It can be a frustrating experience when no one listens to you. Especially, when you’re right. The stakes are pretty low for you, but imagine you’re a scientist who has discovered a cure for disease, or an army general about to go into battle. You shout from the rooftops, but no one believes you… until it’s too late.
Here is a list of 33 people who deserve the ‘I told you so’ badge.
33. He died due to something he predicted would happen.
Rick Rescorla predicted the 9/11 attacks years in advance, after the 1993 World Trade bombing. He believed the World Trade Center was still a target for terrorists, and the next attack would involve a plane crashing into one of the towers.
He died that day reentering the south tower to get out more survivors.
32. That is eerily accurate.
At the Treaty of Versailles, General Ferdinand Foch declared, “This isn’t a peace. This is an armistice for twenty years.” Twenty years and sixty-four days later, World War II began.
31. They owe him one.
Kotaku Wamura, the Japanese mayor of Fudai, predicted a tsunami would destroy the town so, he built an anti-tsunami wall and floodgates. At first it was mocked, but 50 years after he died a tsunami hit the town and the wall saved the city.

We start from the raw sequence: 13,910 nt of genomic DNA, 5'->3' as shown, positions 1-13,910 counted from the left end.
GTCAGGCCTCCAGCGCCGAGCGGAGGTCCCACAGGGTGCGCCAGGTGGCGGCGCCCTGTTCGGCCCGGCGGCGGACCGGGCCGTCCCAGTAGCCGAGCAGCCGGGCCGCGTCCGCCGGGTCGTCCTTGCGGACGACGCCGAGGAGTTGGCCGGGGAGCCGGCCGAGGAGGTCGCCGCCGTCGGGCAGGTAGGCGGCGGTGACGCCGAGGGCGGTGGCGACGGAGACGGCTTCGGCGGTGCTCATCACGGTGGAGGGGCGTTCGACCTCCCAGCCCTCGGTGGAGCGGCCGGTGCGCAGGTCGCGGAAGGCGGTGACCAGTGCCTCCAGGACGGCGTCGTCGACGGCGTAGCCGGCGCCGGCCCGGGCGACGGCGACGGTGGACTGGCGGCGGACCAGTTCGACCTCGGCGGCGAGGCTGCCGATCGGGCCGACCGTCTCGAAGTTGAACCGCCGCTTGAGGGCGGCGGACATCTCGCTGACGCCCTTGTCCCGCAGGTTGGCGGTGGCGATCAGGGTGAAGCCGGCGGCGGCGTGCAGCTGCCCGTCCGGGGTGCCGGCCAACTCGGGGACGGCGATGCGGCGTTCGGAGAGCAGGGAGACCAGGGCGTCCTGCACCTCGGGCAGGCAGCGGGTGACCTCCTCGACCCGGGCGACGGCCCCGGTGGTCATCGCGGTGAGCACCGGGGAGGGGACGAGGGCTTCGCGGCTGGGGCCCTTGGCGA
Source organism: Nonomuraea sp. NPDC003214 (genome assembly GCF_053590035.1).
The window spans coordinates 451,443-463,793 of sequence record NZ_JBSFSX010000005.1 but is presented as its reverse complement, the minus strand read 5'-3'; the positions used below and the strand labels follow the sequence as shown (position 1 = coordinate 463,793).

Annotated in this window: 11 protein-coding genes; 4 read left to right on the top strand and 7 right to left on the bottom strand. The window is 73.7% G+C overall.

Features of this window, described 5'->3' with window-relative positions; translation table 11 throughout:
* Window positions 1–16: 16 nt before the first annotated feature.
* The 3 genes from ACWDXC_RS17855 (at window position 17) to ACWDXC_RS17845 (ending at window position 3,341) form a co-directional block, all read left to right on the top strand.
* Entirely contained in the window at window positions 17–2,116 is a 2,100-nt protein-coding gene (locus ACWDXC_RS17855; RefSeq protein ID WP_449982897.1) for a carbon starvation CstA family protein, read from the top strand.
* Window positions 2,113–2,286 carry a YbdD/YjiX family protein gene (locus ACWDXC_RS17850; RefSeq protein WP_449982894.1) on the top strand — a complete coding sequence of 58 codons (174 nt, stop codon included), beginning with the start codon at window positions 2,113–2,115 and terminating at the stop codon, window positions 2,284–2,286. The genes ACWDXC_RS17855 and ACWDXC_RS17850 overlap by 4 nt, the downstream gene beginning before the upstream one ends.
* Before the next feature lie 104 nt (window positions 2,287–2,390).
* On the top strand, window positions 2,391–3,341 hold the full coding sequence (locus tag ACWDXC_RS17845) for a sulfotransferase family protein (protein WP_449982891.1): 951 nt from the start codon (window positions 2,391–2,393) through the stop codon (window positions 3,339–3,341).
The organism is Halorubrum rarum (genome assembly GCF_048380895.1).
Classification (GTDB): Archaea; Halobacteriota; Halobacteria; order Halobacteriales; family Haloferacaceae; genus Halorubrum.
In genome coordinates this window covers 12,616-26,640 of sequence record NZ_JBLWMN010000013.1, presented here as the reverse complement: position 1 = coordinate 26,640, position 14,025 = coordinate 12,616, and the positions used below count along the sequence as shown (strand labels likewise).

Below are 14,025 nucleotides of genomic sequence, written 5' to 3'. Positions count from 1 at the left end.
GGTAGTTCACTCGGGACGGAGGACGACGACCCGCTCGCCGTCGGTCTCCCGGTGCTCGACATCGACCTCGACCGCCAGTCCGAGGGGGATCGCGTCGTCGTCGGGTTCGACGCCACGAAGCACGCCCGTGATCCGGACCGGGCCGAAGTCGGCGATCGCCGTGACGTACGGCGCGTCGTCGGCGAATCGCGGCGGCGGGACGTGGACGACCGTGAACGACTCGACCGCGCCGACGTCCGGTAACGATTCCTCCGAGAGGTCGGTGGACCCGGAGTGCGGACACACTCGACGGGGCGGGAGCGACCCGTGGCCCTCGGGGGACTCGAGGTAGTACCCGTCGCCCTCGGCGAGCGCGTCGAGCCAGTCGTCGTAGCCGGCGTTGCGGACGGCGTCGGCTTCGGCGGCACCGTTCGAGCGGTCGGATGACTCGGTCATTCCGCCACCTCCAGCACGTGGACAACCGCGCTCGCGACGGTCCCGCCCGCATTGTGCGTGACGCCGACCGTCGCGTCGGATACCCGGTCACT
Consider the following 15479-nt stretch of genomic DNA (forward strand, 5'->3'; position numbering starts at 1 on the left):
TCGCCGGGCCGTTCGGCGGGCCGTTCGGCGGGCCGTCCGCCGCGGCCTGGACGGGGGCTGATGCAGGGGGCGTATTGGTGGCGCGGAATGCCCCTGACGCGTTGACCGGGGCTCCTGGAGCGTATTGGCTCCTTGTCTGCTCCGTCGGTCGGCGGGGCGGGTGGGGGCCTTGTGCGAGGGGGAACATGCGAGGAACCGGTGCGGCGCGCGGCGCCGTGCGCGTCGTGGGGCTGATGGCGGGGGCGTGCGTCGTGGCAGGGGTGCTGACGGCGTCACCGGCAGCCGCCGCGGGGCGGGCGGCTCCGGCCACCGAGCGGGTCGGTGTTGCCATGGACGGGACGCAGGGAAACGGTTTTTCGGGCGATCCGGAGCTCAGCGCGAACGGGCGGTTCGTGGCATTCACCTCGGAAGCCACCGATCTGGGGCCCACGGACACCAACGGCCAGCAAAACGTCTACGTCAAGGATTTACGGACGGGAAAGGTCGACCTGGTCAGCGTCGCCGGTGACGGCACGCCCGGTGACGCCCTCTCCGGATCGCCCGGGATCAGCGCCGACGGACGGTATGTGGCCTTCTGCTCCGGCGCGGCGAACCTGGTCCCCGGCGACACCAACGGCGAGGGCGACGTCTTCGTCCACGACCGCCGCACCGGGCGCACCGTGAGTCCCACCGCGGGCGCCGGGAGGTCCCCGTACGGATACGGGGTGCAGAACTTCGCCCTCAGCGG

30. Used himself as his own guinea pig.
Barry Marshall believed that peptic ulcers were mainly caused through bacterial infection and not as previously believed, by stress, spicy food and too much stomach acid. He was ridiculed by the scientific community who said that the acidity of the stomach was so high that bacteria couldn’t live.
So, he drank a culture of H. pylori, 14 days later once it was confirmed that his stomach was now massively colonized by the bacteria. He started taking antibiotics and all returned to normal.
29. I really hope she got credit for that.
Marie Tharp used her work on mapping ocean floors to help discover and propose plate tectonics to explain continental drift. She was ignored and laughed at for quite a while. Years later her data, along with fellow scientist Bruce Heezenm, discovered the Mid-Atlantic Ridge. This was key to solidifying the continental drift theory originally put forth by Alfred Wegener.
28. The Romans knew what was what.
Humans have known lead is dangerous since Roman times, but geochemist Clair Patterson had to prove it was bad to put in gas and food cans. After 20 years of campaigning, people finally listened and they saw an 80% decrease in lead levels in the blood stream of Americans.
27. What! Currently deleting all my cookies.
Bartomiej Brzozowiec made a bug report arguing that Firefox shouldn’t connect to Google safe browsing API and set a special cookie because of privacy concerns. His concerns were rebuffed by responders including a Google employee. Years later Snowden leaks revealed that the NSA used this cookie to track people.